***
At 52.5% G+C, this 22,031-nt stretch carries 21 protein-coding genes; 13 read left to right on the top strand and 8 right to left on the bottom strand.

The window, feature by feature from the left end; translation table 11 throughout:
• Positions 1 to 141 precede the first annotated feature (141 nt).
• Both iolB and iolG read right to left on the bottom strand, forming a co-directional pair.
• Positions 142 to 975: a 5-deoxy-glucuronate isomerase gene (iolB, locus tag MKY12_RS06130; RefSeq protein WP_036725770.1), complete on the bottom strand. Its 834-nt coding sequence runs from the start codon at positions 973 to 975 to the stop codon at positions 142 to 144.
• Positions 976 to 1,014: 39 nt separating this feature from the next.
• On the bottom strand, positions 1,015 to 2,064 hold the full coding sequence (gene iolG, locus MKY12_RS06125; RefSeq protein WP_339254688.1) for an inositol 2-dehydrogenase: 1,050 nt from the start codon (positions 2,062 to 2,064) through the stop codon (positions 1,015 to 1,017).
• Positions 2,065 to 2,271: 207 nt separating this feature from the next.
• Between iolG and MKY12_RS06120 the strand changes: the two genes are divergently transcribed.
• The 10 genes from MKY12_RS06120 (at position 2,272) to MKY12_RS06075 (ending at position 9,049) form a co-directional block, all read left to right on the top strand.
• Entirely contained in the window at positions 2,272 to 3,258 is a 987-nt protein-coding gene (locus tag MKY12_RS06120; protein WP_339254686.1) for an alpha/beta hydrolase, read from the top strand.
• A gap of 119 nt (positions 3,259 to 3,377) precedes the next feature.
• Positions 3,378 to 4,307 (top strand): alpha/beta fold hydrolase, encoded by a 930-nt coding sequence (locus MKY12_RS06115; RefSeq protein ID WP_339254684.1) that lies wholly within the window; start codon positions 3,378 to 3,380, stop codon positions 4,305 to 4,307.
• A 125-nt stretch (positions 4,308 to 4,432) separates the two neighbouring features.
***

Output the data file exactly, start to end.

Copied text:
At 52.5% G+C, this 22,031-nt stretch carries 21 protein-coding genes; 13 read left to right on the top strand and 8 right to left on the bottom strand.

The window, feature by feature from the left end; translation table 11 throughout:
• Positions 1 to 141 precede the first annotated feature (141 nt).
• Both iolB and iolG read right to left on the bottom strand, forming a co-directional pair.
• Positions 142 to 975: a 5-deoxy-glucuronate isomerase gene (iolB, locus tag MKY12_RS06130; RefSeq protein WP_036725770.1), complete on the bottom strand. Its 834-nt coding sequence runs from the start codon at positions 973 to 975 to the stop codon at positions 142 to 144.
• Positions 976 to 1,014: 39 nt separating this feature from the next.
• On the bottom strand, positions 1,015 to 2,064 hold the full coding sequence (gene iolG, locus MKY12_RS06125; RefSeq protein WP_339254688.1) for an inositol 2-dehydrogenase: 1,050 nt from the start codon (positions 2,062 to 2,064) through the stop codon (positions 1,015 to 1,017).
• Positions 2,065 to 2,271: 207 nt separating this feature from the next.
• Between iolG and MKY12_RS06120 the strand changes: the two genes are divergently transcribed.
• The 10 genes from MKY12_RS06120 (at position 2,272) to MKY12_RS06075 (ending at position 9,049) form a co-directional block, all read left to right on the top strand.
• Entirely contained in the window at positions 2,272 to 3,258 is a 987-nt protein-coding gene (locus tag MKY12_RS06120; protein WP_339254686.1) for an alpha/beta hydrolase, read from the top strand.
• A gap of 119 nt (positions 3,259 to 3,377) precedes the next feature.
• Positions 3,378 to 4,307 (top strand): alpha/beta fold hydrolase, encoded by a 930-nt coding sequence (locus MKY12_RS06115; RefSeq protein ID WP_339254684.1) that lies wholly within the window; start codon positions 3,378 to 3,380, stop codon positions 4,305 to 4,307.
• A 125-nt stretch (positions 4,308 to 4,432) separates the two neighbouring features.